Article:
Odds and Ends: Mormons serving around the world

Published: Monday, Feb. 27 2012 5:00 a.m. MST

Members of The Church of Jesus Christ of Latter-day Saints throughout the world have been offering service, help and inspiration to those around them.

LDS teenagers in Cross Roads, Keighley, England, have been serving the community near and far, the Bradford Telegraph & Argus reported.

"The girls are collecting clothing for Ghanaians, particularly shirts and ties, while the boys are creating a film to show to the wider community." They also provide service by visiting older members of the church and befriending residents of a nursing home.

Annette Stewart, the wife of Bishop James Stewart, mentions and says of the programs Duty to God and Personal Progress, "The idea is to help them develop into happy, productive young adults."

Volunteers near Eden, N.C., are helping people find their familial connections three days a week at an LDS Church Family History Center.

In an article on GoDanRiver.com, some patrons of that Family History Center share how they got started in family history and their plans to share their findings with family members.

“It’s a lot of fun and really addicting,” volunteer Nancy Johnson said. “We have a patron who comes in and says he just gets a burning desire to keep looking. Everybody doesn’t get it — he said it’s like your own fire.”

Church members in Macon, Ga., say "losing themselves in service to others reaffirms their purpose here on Earth," 41NBC.com reported.

"Seth Hattaway and his friends get together at the church in Macon every Wednesday for activities and service projects, including building hygiene kits for the Macon rescue mission. He says living his faith through service is essential to keeping his faith."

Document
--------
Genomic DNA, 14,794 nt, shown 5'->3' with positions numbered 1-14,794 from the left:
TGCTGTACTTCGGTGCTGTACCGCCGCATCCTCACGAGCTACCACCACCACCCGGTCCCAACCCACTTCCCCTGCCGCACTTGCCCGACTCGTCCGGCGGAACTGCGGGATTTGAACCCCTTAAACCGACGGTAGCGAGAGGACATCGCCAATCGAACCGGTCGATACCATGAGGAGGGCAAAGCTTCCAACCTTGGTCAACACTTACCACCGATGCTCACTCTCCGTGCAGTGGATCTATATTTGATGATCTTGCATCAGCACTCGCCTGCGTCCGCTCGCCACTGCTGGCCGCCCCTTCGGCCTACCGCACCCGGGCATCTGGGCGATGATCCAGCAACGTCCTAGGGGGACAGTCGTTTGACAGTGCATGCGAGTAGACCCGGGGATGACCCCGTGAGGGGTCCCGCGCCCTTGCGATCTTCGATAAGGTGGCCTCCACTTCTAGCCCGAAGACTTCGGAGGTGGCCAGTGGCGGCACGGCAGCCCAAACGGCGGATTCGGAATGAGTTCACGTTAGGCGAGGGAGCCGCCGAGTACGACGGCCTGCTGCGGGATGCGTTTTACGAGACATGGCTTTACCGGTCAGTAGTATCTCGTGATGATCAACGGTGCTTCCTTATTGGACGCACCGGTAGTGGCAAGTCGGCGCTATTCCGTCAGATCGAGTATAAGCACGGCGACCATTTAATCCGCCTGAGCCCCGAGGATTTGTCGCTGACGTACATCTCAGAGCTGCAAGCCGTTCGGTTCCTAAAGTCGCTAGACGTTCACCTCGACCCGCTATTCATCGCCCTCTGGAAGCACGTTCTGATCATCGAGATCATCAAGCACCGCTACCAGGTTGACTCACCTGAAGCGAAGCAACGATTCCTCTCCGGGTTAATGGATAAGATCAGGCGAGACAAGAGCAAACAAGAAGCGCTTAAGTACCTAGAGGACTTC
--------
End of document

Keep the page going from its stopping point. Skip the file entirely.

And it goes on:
Two Mormon men from Fruit Heights and Kaysville, Utah, have been running the clock and keeping score for church basketball games for 20 years despite having challenging developmental disabilities.

A Standard-Examiner article says that although Curtis Christiansen has brain damage and partial paralysis caused by encephalitis and Philip Michelsen has a form of Asperger's syndrome, they contribute greatly and are appreciated by those they serve.

“Thanks to people like this, church ball has changed. They run it the way it should be run,” said Nancy Tippets, the region and area director for sports for the LDS Church.

A family in Howell, Mich., was observed sharing its LDS beliefs by example and in responses to common questions in a Daily Press & Argus story.

The Egans, who attend the Howell ward, like living outside of Utah "because it gives our kids an exposure to all kinds of people, all kinds of beliefs," dad Drew Egan said.

It also gives the family members a greater chance to share their faith. Carolyn Egan said the media attention Mormonism has been getting "creates conversation that invites questions to us — and then hopefully we can clarify. Then this leads to conversation about Christ."

Email: rbrutsch@desnews.com

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